If you are in a crucible situation, feeling the heat and pain, recognize that you are not a victim.  If you believe in God’s sovereign control and his fatherly love, you are not going through this time simply because someone else made a stupid decision or thoughtless action or because you were just unlucky.   You are a learner and you have a responsibility and the opportunity and ability to grow from this experience.

I remember how revolutionary this realization was in my life a number of years ago when I found myself trapped in an endless cycle of complaining about being treated unfairly.   My coach helped me to realize that I was not helpless.  I could and did, by God’s grace, learn from this experience and act in ways that would impact the situation.   In time, I saw that this was God’s prep school for me, and it was definitely worth the time and effort to learn all I could, even though not all the classes were ones I would have chosen.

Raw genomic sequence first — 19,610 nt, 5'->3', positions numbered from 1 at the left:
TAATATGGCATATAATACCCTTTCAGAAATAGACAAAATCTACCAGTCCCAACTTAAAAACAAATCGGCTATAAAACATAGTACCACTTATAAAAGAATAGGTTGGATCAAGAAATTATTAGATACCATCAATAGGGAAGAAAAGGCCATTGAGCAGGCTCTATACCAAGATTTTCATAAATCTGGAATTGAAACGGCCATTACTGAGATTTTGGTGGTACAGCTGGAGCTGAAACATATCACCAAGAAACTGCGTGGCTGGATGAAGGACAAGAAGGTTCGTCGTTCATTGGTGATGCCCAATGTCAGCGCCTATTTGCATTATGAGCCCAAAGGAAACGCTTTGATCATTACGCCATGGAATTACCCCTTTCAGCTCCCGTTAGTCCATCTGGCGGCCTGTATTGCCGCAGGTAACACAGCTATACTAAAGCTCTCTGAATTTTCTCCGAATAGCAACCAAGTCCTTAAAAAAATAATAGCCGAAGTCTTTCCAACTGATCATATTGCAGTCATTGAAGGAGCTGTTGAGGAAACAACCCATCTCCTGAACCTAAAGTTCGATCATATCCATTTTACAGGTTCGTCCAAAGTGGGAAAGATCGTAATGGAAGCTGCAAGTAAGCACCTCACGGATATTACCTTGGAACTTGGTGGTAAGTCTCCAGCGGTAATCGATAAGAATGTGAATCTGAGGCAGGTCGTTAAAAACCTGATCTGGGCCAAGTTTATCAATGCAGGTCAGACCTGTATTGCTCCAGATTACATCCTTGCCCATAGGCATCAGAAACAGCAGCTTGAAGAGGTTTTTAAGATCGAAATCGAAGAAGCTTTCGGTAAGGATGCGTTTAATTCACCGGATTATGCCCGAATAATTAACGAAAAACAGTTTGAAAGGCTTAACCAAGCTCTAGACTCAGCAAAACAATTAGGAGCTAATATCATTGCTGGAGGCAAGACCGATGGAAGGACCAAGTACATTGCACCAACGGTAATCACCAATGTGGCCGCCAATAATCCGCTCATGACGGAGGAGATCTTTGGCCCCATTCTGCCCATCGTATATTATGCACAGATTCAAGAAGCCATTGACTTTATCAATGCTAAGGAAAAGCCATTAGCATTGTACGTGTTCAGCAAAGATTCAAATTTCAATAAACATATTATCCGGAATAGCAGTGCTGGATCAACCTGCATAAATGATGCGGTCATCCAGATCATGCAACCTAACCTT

Tony Stoltzfus says, “The key to navigating the valleys is dealing with God instead of blaming people or circumstances.”  (The Calling Journey: Mapping the Stages of a Leader’s Life Call – A Coaching Guide, Kindle Location 2211.

Even those who are writing from outside the ministry or Christian context recognize the importance of being an active learner.  Robert Thomas in Crucibles of Leadership: How to Learn from Experience to Become a Great Leader says:

People who undergo a crucible and grow through the experience all share something vital: they don’t become stuck. No matter how much they struggle, no matter how much they may grieve, and no matter how much they may chafe at finding themselves in situations they cannot immediately control, they are not paralyzed by difficult situations. Where others see chaos and confusion, they see opportunities to learn and grow. (Kindle Locations 388-391). 

Something that has really encouraged me in this process of adopting an attitude of an active learner in a crucible situation is to recognize what stage of development I am in.  God has a tailor-made curriculum for our personal growth and development, but often this curriculum or process is surprisingly similar to what other Christian leaders have experienced in their process of becoming the men and women God designed them to be.  Pain and hardship in some form always seems to be a part of the process.   We all struggle with the same temptations to be self-reliant and self-centered.   None of us learn everything we need to know at one time.